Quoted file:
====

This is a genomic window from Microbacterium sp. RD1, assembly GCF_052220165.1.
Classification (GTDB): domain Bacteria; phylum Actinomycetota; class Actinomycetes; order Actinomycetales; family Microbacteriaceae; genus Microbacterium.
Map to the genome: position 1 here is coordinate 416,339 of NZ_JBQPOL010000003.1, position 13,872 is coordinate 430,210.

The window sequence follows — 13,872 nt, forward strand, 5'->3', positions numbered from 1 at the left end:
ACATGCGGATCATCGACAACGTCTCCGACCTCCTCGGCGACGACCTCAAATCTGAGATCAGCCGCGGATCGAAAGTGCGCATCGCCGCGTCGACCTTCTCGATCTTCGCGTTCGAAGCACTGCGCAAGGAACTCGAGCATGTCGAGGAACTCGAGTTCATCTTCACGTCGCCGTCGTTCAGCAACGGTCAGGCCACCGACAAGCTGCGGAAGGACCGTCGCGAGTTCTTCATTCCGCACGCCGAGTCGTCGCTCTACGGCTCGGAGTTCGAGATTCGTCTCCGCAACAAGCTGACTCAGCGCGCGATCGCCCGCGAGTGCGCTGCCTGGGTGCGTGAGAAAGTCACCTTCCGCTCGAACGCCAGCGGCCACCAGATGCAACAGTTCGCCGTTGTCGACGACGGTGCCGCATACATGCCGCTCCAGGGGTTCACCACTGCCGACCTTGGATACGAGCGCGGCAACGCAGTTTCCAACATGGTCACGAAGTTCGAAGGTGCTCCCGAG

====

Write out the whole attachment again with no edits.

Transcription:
This is a genomic window from Microbacterium sp. RD1, assembly GCF_052220165.1.
Classification (GTDB): domain Bacteria; phylum Actinomycetota; class Actinomycetes; order Actinomycetales; family Microbacteriaceae; genus Microbacterium.
Map to the genome: position 1 here is coordinate 416,339 of NZ_JBQPOL010000003.1, position 13,872 is coordinate 430,210.

The window sequence follows — 13,872 nt, forward strand, 5'->3', positions numbered from 1 at the left end:
ACATGCGGATCATCGACAACGTCTCCGACCTCCTCGGCGACGACCTCAAATCTGAGATCAGCCGCGGATCGAAAGTGCGCATCGCCGCGTCGACCTTCTCGATCTTCGCGTTCGAAGCACTGCGCAAGGAACTCGAGCATGTCGAGGAACTCGAGTTCATCTTCACGTCGCCGTCGTTCAGCAACGGTCAGGCCACCGACAAGCTGCGGAAGGACCGTCGCGAGTTCTTCATTCCGCACGCCGAGTCGTCGCTCTACGGCTCGGAGTTCGAGATTCGTCTCCGCAACAAGCTGACTCAGCGCGCGATCGCCCGCGAGTGCGCTGCCTGGGTGCGTGAGAAAGTCACCTTCCGCTCGAACGCCAGCGGCCACCAGATGCAACAGTTCGCCGTTGTCGACGACGGTGCCGCATACATGCCGCTCCAGGGGTTCACCACTGCCGACCTTGGATACGAGCGCGGCAACGCAGTTTCCAACATGGTCACGAAGTTCGAAGGTGCTCCCGAG